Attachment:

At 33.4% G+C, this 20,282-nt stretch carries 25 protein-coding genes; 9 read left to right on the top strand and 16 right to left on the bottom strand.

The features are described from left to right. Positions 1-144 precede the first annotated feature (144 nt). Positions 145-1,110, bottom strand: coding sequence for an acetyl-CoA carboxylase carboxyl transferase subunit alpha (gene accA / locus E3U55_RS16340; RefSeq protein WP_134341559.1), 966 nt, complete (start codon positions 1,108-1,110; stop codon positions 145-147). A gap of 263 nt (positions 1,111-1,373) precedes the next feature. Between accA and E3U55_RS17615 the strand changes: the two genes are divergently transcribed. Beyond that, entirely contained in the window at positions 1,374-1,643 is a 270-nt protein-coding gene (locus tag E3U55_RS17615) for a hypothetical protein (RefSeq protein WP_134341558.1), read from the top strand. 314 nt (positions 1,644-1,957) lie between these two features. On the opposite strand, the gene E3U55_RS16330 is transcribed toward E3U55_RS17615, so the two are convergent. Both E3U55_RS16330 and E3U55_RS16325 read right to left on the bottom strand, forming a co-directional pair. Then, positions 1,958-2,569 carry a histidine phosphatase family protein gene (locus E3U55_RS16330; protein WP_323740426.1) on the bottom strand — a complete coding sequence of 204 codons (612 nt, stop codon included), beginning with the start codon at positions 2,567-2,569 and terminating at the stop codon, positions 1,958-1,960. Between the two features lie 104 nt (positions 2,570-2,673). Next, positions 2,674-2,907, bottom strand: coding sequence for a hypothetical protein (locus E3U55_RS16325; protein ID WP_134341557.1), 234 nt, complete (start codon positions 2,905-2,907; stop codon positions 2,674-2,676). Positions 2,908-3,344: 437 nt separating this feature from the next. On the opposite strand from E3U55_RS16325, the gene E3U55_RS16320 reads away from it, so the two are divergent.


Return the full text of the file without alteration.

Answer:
At 33.4% G+C, this 20,282-nt stretch carries 25 protein-coding genes; 9 read left to right on the top strand and 16 right to left on the bottom strand.

The features are described from left to right. Positions 1-144 precede the first annotated feature (144 nt). Positions 145-1,110, bottom strand: coding sequence for an acetyl-CoA carboxylase carboxyl transferase subunit alpha (gene accA / locus E3U55_RS16340; RefSeq protein WP_134341559.1), 966 nt, complete (start codon positions 1,108-1,110; stop codon positions 145-147). A gap of 263 nt (positions 1,111-1,373) precedes the next feature. Between accA and E3U55_RS17615 the strand changes: the two genes are divergently transcribed. Beyond that, entirely contained in the window at positions 1,374-1,643 is a 270-nt protein-coding gene (locus tag E3U55_RS17615) for a hypothetical protein (RefSeq protein WP_134341558.1), read from the top strand. 314 nt (positions 1,644-1,957) lie between these two features. On the opposite strand, the gene E3U55_RS16330 is transcribed toward E3U55_RS17615, so the two are convergent. Both E3U55_RS16330 and E3U55_RS16325 read right to left on the bottom strand, forming a co-directional pair. Then, positions 1,958-2,569 carry a histidine phosphatase family protein gene (locus E3U55_RS16330; protein WP_323740426.1) on the bottom strand — a complete coding sequence of 204 codons (612 nt, stop codon included), beginning with the start codon at positions 2,567-2,569 and terminating at the stop codon, positions 1,958-1,960. Between the two features lie 104 nt (positions 2,570-2,673). Next, positions 2,674-2,907, bottom strand: coding sequence for a hypothetical protein (locus E3U55_RS16325; protein ID WP_134341557.1), 234 nt, complete (start codon positions 2,905-2,907; stop codon positions 2,674-2,676). Positions 2,908-3,344: 437 nt separating this feature from the next. On the opposite strand from E3U55_RS16325, the gene E3U55_RS16320 reads away from it, so the two are divergent.